This post is part of a series sponsored by The Century Council as part of their #TalkEarly program, encouraging parents to discuss underage drinking with their kids.
Have you ever thought about how much of the holiday season is fueled by chemicals?
Stressed? Eat a sugary cookie, you’ll feel better. Exhausted? Keep yourself going with a cinnamon-flavored caffeinated drink. If it’s after 5 PM, why not reach for a glass of egg nog to relax?
The ubiquitous chemical “fix” has become a holiday joke, but we all know that there’s a sliver – or, okay, maybe a full-on tree’s worth – of truth there. We’ve so bought into the idea that the December is, and should be, a month-long string of obligations, events, and activities that it almost seems normal to nibble and sip our way through the white-knuckled White Christmas.
There is definitely a time and place for festive drinks and peppermint bark. But through my work with The Century Council’s #TalkEarly program I’ve been becoming much more aware of the kind of example I set by the way I talk about and model stress relief. The way I deal is teaching my kids about the “normal” way to approach high-pressure situations.
If I say, in front of my kids, that I “need” a coffee to get through a shopping trip, or “need” a cookie or a cocktail at the end of an activity-packed day, they may just take me literally. What will that teach them about how adults interact with sugar, caffeine and alcohol – or about how they should soothe themselves in times of stress?
I’m working to be more intentional about the way I interact with the feel-good beverages and food in my life so that they are’t the first thing I reach for when I need a boost. And this holiday I’m making a point of modeling healthy ways to deal with what life throws at us, in the hopes that my kids will have a fuller toolbox to work with when they face adult pressures of their own.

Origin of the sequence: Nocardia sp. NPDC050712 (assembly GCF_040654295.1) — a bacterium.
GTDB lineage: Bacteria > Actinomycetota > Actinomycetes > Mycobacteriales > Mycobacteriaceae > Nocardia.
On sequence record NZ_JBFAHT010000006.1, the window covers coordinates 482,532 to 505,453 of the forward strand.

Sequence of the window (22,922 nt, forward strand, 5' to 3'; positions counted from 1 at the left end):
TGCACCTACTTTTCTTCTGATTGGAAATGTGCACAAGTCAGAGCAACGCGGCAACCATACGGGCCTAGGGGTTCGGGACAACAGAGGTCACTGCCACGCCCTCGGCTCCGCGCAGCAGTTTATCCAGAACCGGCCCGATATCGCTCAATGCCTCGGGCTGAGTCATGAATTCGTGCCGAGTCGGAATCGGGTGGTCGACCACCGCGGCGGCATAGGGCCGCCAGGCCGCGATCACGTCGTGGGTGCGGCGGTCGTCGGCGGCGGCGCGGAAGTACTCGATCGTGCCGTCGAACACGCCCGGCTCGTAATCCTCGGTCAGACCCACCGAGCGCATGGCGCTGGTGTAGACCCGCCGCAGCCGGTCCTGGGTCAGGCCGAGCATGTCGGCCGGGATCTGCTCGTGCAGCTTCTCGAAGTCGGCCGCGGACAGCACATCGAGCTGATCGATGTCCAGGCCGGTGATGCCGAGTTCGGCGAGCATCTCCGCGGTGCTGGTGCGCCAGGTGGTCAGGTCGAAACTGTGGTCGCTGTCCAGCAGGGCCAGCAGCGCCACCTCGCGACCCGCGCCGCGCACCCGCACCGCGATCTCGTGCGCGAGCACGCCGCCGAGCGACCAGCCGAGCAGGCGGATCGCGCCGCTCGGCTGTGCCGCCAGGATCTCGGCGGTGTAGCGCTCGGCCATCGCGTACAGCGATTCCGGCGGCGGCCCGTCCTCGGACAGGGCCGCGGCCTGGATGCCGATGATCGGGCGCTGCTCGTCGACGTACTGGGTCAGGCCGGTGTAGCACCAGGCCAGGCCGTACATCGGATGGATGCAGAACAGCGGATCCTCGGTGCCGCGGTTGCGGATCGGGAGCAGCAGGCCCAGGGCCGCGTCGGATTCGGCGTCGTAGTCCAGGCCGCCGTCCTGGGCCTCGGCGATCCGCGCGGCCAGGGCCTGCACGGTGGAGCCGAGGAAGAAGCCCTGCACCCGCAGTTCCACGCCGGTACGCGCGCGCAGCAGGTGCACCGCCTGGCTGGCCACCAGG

Here are some of the chemical-free ways I’ll be staying energized and Zen this holiday season:
- Take a bath. Here’s what I love about a bath: depending on how you set it up, it can be either energizing or relaxing. If I want to chill out, I dim the lights and add a few drops of lavender essential oils. If I want to ramp up, I use a citrus-scented scrub and keep the lights on. Whether I’m tired, stressed, or losing focus, there is almost nothing that can’t be cured with a hot bath.
- Go for a walk. This is another great strategy for either ramping up or slowing down, depending on the time of day and how quickly I walk. Even on a cold day, if I’m starting to climb the walls a quick, brisk walk brings me back to center.
- Take a time-out. The holidays are supposed to be about enjoying our families, not proving our worth to anyone else. Whenever I’m feeling like my to-do list is inspired by too much “should,” I know things have gotten out of whack. But saying “forget it!” for a night or two and just staying home, listening to music and looking at twinkle lights seems to hit my holiday reset button.
- Laugh together. Sometimes my kids get on my nerves. Big-time. And I find myself getting grumpy with them more during busy times of year. I find that one of the best ways to go from snarling Mom to snuggling Mom is to check myself out of housework and deadlines and watch a funny movie with them. I don’t have to do anything but cuddle on the sofa and laugh with them, and it always puts me in a better mood – no wine needed.
- Keep the ritual. To me the best part of that adult beverage is always the self-care routine involved. The act of getting the glass and preparing the drink seems to trigger relaxation before you even raise it to your lips. I’ve found, then, that it doesn’t always matter what’s in the glass. Lately I’ve been pouring hot water over a cinnamon stick and letting it “steep” a while, then adding a squeeze of lemon at the end. I still get to go through all the ritual of preparing and sipping a soothing drink, but I’m not taking in the extra caffeine, calories or alcohol.
Don’t get me wrong: I still love to pour myself a relaxing glass of wine a few times a week. But I’m definitely working to be more mindful about the way I approach alcohol and other “chemical” stress relievers, especially in front of my kids. (You know, like maybe I won’t make as many jokes about gnawing off the top with my teeth if I can’t find a corkscrew RIGHT NOW.)
I just want them to grow up knowing there are a lot of ways to cope with what life throws at you. And I’d always rather reach for that cookie or tea or wine glass because I want it, not because I “need” it.